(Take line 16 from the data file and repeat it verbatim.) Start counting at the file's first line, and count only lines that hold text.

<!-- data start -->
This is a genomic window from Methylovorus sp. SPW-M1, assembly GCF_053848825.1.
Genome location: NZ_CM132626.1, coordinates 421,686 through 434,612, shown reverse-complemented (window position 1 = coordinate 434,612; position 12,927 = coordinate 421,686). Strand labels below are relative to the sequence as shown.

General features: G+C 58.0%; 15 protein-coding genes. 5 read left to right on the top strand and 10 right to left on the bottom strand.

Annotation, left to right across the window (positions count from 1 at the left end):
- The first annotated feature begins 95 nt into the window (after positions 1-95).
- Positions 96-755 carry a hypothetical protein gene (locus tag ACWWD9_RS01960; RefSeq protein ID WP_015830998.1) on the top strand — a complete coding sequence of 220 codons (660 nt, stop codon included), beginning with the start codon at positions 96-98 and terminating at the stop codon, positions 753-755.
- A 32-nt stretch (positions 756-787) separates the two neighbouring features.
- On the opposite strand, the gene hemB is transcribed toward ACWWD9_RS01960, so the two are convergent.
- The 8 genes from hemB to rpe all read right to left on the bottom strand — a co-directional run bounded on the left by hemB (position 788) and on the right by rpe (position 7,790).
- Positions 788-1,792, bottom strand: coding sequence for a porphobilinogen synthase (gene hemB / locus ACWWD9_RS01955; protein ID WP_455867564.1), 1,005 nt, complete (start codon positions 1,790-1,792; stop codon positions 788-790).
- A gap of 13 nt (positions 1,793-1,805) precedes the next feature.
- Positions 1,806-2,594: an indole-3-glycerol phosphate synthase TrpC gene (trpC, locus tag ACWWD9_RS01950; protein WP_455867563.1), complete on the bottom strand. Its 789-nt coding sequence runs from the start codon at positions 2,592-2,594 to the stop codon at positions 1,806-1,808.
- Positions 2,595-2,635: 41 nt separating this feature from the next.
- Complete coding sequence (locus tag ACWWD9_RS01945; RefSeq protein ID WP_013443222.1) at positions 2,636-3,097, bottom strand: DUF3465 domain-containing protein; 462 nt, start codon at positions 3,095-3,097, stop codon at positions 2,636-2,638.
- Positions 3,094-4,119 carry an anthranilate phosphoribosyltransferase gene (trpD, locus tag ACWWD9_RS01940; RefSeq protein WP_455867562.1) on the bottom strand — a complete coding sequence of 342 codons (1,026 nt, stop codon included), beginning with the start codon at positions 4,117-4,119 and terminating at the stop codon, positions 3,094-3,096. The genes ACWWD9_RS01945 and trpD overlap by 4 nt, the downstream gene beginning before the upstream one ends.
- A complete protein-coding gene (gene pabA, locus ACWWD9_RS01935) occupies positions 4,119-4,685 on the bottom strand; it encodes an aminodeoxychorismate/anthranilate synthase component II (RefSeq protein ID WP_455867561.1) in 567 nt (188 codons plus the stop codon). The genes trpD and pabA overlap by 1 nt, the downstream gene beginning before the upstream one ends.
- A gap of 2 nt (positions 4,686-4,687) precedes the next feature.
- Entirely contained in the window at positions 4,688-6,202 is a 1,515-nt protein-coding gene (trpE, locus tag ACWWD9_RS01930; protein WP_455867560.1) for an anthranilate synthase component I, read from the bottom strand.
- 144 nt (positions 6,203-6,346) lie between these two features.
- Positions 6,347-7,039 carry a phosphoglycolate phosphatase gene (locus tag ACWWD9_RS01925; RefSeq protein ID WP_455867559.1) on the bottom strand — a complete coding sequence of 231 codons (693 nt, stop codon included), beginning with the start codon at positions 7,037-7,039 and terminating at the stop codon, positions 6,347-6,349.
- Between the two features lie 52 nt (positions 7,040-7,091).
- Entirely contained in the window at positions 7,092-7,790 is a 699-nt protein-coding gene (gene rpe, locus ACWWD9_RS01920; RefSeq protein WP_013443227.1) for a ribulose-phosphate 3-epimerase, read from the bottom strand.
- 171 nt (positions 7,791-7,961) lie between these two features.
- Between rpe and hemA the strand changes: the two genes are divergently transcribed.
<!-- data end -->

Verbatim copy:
- A complete protein-coding gene (gene pabA, locus ACWWD9_RS01935) occupies positions 4,119-4,685 on the bottom strand; it encodes an aminodeoxychorismate/anthranilate synthase component II (RefSeq protein ID WP_455867561.1) in 567 nt (188 codons plus the stop codon). The genes trpD and pabA overlap by 1 nt, the downstream gene beginning before the upstream one ends.